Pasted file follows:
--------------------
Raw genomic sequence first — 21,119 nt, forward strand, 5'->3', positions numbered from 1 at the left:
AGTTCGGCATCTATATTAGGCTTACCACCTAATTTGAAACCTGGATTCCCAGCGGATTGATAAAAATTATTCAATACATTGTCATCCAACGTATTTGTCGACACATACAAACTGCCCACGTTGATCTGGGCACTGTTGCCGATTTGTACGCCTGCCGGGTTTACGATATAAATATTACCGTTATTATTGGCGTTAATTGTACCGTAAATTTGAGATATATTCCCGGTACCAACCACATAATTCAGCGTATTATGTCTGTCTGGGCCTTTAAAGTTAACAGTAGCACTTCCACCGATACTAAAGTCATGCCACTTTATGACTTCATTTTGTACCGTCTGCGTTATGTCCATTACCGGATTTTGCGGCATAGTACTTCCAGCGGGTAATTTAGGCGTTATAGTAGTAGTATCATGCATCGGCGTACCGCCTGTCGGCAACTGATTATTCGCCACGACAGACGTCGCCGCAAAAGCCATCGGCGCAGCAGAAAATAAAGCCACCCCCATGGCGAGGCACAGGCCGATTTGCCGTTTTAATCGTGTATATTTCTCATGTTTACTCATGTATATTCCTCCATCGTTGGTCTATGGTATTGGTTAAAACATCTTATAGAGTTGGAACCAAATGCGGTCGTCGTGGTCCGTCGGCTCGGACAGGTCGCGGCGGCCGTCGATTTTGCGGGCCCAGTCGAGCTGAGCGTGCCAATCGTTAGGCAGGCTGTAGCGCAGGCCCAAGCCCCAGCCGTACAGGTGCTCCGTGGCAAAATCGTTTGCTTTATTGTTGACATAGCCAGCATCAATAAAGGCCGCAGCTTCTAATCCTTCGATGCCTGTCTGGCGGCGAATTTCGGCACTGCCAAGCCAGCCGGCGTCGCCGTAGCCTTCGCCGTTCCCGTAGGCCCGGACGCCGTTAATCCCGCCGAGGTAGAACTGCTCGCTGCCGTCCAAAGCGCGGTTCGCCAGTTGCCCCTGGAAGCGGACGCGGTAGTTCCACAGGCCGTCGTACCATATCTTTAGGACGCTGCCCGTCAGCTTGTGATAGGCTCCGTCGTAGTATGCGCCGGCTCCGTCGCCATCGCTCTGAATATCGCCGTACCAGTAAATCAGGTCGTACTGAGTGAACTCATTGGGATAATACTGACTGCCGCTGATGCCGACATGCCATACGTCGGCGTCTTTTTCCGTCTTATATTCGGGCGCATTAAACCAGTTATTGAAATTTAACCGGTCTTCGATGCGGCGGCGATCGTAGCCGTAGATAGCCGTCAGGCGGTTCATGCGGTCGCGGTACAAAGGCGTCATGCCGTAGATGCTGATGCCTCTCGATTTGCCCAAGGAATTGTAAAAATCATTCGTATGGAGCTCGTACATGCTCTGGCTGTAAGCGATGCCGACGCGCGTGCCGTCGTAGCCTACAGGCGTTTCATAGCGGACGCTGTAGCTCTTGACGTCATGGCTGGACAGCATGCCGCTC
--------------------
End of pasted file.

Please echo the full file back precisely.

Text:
Raw genomic sequence first — 21,119 nt, forward strand, 5'->3', positions numbered from 1 at the left:
AGTTCGGCATCTATATTAGGCTTACCACCTAATTTGAAACCTGGATTCCCAGCGGATTGATAAAAATTATTCAATACATTGTCATCCAACGTATTTGTCGACACATACAAACTGCCCACGTTGATCTGGGCACTGTTGCCGATTTGTACGCCTGCCGGGTTTACGATATAAATATTACCGTTATTATTGGCGTTAATTGTACCGTAAATTTGAGATATATTCCCGGTACCAACCACATAATTCAGCGTATTATGTCTGTCTGGGCCTTTAAAGTTAACAGTAGCACTTCCACCGATACTAAAGTCATGCCACTTTATGACTTCATTTTGTACCGTCTGCGTTATGTCCATTACCGGATTTTGCGGCATAGTACTTCCAGCGGGTAATTTAGGCGTTATAGTAGTAGTATCATGCATCGGCGTACCGCCTGTCGGCAACTGATTATTCGCCACGACAGACGTCGCCGCAAAAGCCATCGGCGCAGCAGAAAATAAAGCCACCCCCATGGCGAGGCACAGGCCGATTTGCCGTTTTAATCGTGTATATTTCTCATGTTTACTCATGTATATTCCTCCATCGTTGGTCTATGGTATTGGTTAAAACATCTTATAGAGTTGGAACCAAATGCGGTCGTCGTGGTCCGTCGGCTCGGACAGGTCGCGGCGGCCGTCGATTTTGCGGGCCCAGTCGAGCTGAGCGTGCCAATCGTTAGGCAGGCTGTAGCGCAGGCCCAAGCCCCAGCCGTACAGGTGCTCCGTGGCAAAATCGTTTGCTTTATTGTTGACATAGCCAGCATCAATAAAGGCCGCAGCTTCTAATCCTTCGATGCCTGTCTGGCGGCGAATTTCGGCACTGCCAAGCCAGCCGGCGTCGCCGTAGCCTTCGCCGTTCCCGTAGGCCCGGACGCCGTTAATCCCGCCGAGGTAGAACTGCTCGCTGCCGTCCAAAGCGCGGTTCGCCAGTTGCCCCTGGAAGCGGACGCGGTAGTTCCACAGGCCGTCGTACCATATCTTTAGGACGCTGCCCGTCAGCTTGTGATAGGCTCCGTCGTAGTATGCGCCGGCTCCGTCGCCATCGCTCTGAATATCGCCGTACCAGTAAATCAGGTCGTACTGAGTGAACTCATTGGGATAATACTGACTGCCGCTGATGCCGACATGCCATACGTCGGCGTCTTTTTCCGTCTTATATTCGGGCGCATTAAACCAGTTATTGAAATTTAACCGGTCTTCGATGCGGCGGCGATCGTAGCCGTAGATAGCCGTCAGGCGGTTCATGCGGTCGCGGTACAAAGGCGTCATGCCGTAGATGCTGATGCCTCTCGATTTGCCCAAGGAATTGTAAAAATCATTCGTATGGAGCTCGTACATGCTCTGGCTGTAAGCGATGCCGACGCGCGTGCCGTCGTAGCCTACAGGCGTTTCATAGCGGACGCTGTAGCTCTTGACGTCATGGCTGGACAGCATGCCGCTC